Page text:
Physical Therapy, Occupational Fraud

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The owners and operators of medical clinics should be in business to provide essential treatments and services to people who need them. Unfortunately, according to a story in Capital New York, one woman who owned two medical clinics pleaded guilty on Monday, October 26, to defrauding Medicare and Medicaid of more than $55 million.

The article reports the fraudster provided patients with unnecessary treatments and then billed government health programs for reimbursement. (Therapeutic treatments are designed to help patients productively address problematic aspects of their day-to-day lives, but I doubt this fraudster could’ve overcome her rampant appetite for taxpayers’ money through therapy.)This fraudster’s arrest, and the discovery of her scheme, were part of one of the most extensive health care fraud discoveries and prosecutions in U.S. history. According to the story, the U.S. Attorney General’s Office has already secured 10 additional guilty pleas related to this case.

One reason that the Attorney General’s Office has secured so many additional guilty pleas is because a fraud conspiracy of this scale required co-conspirators. The story explains that the owner of the medical clinic offered kickbacks to Medicare and Medicaid patients who received medically unnecessary occupational and physical therapy treatments. Making matters worse, the treatments were performed by unlicensed professionals.

The story states that this case was investigated jointly by the U.S. Department of Health and Human Services and the New York State Office of the Medicaid Inspector General. The sentencing date for the fraudster who owned and operated the medical clinics has yet to be set. Nonetheless, as part of her guilty plea, this fraudster will pay nearly $30 million in restitution to the federal government and the state of New York.

Physical or occupational therapy can be medically necessary to treat injuries, but the fact that these patients didn’t need any treatment only adds insult to the injury that taxpayers experienced. Kudos to the investigators who brought down this scheme. Hopefully, would-be fraudsters will see that in the end it doesn’t pay to defraud the government and rethink their intended schemes.

Source: Today’s ”Fraud of the Day” is based on an article titled, ”Clinic owner pleads guilty in $55 million fraud,” written by Dan Goldberg and published by Capital New York on October 26, 2015.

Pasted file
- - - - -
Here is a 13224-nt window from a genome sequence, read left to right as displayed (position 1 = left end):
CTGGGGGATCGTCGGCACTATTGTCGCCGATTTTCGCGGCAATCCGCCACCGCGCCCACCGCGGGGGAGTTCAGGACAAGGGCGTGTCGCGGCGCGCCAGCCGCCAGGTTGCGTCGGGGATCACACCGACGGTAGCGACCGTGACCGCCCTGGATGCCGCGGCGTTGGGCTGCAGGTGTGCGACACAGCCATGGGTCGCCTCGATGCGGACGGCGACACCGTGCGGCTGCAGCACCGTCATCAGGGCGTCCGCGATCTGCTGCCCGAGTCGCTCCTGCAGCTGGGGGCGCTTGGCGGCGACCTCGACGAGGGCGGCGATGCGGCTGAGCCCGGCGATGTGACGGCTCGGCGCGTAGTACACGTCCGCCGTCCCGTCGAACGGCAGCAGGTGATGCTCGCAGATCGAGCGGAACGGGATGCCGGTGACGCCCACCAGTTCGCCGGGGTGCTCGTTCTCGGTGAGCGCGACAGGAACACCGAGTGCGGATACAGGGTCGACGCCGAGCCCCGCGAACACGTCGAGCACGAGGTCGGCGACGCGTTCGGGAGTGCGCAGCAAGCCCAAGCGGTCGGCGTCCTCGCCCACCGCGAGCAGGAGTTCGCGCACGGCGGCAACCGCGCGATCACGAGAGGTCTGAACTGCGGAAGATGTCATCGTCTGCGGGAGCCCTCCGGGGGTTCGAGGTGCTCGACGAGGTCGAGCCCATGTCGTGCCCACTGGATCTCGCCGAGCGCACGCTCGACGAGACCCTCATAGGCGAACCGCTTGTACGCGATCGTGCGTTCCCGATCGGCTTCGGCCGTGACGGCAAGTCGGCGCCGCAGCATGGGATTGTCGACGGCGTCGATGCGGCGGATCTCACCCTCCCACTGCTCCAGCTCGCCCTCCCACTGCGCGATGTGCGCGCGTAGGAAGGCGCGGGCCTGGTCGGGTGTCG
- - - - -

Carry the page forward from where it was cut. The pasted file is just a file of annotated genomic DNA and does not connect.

A 46-year-old woman who owned two Brooklyn medical clinics pleaded guilty Monday to defrauding Medicare and Medicaid out of $55 million, according to a press release from the U.S. Attorney’s office.

Valentina Kovalienko will pay back nearly $30 million after admitting she was part of a scheme that paid patients to undergo medically unnecessary physical and occupational therapy, which was performed by unlicensed professionals.

The services were billed to Medicare and Medicaid and the patients would receive a kickback, the release said.

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Larry Benson, Senior Director of Strategic Alliances, LexisNexis Risk Solutions - Government

Larry Benson is responsible for developing strategic partnerships and solutions for the government vertical. His expertise focuses on how government programs are defrauded by criminal groups, and the approaches necessary to prevent them from succeeding.

Mr. Benson has 30 years of experience in sales and business development. Before joining LexisNexis® Risk Solutions, he spent 12 years founding and managing two software technology startups. During the 1990s he spent 10 years as a Regional Director helping to grow a New England-based technology company from 300 employees to 7,000. He started his career with Martin Marietta Aerospace working on laser guided weapons and day/night vision systems.

A sought-after speaker and accomplished writer, Mr. Benson is the principal author of “Fraud of the Day,” a website dedicated to educating government officials about how criminals are defrauding government programs. He has co-authored WTF? Where’s the Fraud? How to Unmask and Stop Identity Fraud’s Drain on Our Government, and Data Personified, How Fraud is Changing the Meaning of Identity.

Benson holds a Bachelor of Science in Physics from Albright College, and earned two graduate degrees – a Master of Business Administration from Florida Institute of Technology, and a Master of Science in Engineering from Lehigh University.